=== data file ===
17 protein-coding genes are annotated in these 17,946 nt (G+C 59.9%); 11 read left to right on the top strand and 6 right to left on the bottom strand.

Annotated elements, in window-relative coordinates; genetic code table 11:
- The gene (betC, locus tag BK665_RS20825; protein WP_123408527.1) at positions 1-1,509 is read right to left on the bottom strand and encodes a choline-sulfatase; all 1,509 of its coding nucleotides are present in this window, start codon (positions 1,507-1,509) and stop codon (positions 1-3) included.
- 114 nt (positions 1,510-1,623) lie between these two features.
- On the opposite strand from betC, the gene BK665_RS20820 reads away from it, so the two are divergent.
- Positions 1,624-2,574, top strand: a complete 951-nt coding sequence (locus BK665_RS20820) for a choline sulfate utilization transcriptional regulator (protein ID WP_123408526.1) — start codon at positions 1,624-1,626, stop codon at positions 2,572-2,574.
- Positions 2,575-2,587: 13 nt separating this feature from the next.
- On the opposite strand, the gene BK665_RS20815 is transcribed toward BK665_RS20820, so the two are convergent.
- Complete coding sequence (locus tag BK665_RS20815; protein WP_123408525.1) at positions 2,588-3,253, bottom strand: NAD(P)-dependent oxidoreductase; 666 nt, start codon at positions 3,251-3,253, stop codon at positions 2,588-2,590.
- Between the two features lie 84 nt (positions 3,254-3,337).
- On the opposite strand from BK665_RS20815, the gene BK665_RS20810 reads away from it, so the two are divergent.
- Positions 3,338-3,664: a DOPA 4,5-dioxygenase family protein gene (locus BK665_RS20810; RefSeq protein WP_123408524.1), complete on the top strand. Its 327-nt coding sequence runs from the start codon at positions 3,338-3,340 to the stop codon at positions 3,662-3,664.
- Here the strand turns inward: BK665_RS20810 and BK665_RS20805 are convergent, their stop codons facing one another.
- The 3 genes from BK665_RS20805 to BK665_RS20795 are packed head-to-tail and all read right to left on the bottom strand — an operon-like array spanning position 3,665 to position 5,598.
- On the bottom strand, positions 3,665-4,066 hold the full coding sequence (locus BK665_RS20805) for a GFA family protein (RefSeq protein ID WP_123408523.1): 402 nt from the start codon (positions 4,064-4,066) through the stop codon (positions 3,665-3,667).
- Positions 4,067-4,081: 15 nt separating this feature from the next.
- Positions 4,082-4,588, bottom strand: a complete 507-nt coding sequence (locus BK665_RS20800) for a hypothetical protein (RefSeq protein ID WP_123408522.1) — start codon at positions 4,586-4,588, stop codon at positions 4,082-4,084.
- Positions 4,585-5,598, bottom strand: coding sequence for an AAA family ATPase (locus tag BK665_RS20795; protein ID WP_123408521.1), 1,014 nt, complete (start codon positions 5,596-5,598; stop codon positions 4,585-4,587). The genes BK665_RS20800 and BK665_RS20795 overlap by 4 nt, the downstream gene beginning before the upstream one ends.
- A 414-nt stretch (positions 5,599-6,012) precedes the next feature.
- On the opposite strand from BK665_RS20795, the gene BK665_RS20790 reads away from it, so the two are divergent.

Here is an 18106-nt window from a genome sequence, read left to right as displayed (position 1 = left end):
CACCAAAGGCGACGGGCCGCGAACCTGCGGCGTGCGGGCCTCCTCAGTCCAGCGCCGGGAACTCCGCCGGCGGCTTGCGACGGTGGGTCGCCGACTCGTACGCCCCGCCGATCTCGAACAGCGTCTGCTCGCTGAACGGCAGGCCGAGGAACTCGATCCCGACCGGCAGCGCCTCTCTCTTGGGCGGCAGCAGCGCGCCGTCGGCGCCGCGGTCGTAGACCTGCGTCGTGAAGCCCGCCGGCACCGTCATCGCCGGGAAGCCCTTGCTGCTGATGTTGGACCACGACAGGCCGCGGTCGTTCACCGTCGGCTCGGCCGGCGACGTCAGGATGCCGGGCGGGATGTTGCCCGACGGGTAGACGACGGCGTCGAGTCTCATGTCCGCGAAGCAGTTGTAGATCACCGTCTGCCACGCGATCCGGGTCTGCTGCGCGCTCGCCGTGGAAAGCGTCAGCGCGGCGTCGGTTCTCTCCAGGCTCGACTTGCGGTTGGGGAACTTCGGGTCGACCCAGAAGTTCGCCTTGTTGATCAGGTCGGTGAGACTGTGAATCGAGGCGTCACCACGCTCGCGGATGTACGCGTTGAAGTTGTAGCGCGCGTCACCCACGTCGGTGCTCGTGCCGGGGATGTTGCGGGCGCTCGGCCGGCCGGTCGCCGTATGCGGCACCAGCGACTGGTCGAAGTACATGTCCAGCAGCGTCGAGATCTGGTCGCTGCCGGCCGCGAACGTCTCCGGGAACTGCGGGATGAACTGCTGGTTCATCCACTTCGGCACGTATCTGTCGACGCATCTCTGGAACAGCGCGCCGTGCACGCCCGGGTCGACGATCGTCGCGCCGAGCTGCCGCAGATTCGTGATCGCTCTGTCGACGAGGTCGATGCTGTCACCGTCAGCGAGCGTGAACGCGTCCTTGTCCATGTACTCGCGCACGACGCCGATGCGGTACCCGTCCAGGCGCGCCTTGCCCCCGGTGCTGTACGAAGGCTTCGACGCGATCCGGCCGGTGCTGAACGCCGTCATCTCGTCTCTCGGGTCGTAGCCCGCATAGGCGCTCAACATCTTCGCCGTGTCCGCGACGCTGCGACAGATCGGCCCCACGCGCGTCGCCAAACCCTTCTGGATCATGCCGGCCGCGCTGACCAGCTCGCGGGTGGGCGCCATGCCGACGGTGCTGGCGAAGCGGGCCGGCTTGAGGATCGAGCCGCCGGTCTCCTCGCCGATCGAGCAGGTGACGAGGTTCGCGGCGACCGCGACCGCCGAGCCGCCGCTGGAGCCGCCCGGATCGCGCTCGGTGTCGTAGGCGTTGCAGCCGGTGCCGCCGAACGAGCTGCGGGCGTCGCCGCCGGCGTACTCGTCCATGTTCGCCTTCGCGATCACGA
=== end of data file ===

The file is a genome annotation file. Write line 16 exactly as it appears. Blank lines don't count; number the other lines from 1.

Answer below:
- Positions 4,067-4,081: 15 nt separating this feature from the next.